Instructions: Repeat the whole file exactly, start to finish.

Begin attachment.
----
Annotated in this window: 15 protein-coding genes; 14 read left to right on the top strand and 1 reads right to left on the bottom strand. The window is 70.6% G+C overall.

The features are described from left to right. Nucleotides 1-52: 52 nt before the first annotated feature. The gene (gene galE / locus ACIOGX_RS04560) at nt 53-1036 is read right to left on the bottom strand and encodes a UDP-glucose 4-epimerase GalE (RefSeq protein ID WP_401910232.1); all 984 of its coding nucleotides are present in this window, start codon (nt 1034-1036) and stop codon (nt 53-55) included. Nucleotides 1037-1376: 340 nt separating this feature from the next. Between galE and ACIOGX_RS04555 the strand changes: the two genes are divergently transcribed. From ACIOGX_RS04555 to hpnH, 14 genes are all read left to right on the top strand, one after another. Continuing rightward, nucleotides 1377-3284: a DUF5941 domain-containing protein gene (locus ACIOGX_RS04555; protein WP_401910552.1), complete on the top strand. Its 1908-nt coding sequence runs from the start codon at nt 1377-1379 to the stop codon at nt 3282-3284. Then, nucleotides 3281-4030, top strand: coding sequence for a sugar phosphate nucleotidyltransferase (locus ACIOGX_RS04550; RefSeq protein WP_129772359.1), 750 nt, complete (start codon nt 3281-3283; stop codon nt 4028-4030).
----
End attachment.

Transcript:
Annotated in this window: 15 protein-coding genes; 14 read left to right on the top strand and 1 reads right to left on the bottom strand. The window is 70.6% G+C overall.

The features are described from left to right. Nucleotides 1-52: 52 nt before the first annotated feature. The gene (gene galE / locus ACIOGX_RS04560) at nt 53-1036 is read right to left on the bottom strand and encodes a UDP-glucose 4-epimerase GalE (RefSeq protein ID WP_401910232.1); all 984 of its coding nucleotides are present in this window, start codon (nt 1034-1036) and stop codon (nt 53-55) included. Nucleotides 1037-1376: 340 nt separating this feature from the next. Between galE and ACIOGX_RS04555 the strand changes: the two genes are divergently transcribed. From ACIOGX_RS04555 to hpnH, 14 genes are all read left to right on the top strand, one after another. Continuing rightward, nucleotides 1377-3284: a DUF5941 domain-containing protein gene (locus ACIOGX_RS04555; protein WP_401910552.1), complete on the top strand. Its 1908-nt coding sequence runs from the start codon at nt 1377-1379 to the stop codon at nt 3282-3284. Then, nucleotides 3281-4030, top strand: coding sequence for a sugar phosphate nucleotidyltransferase (locus ACIOGX_RS04550; RefSeq protein WP_129772359.1), 750 nt, complete (start codon nt 3281-3283; stop codon nt 4028-4030).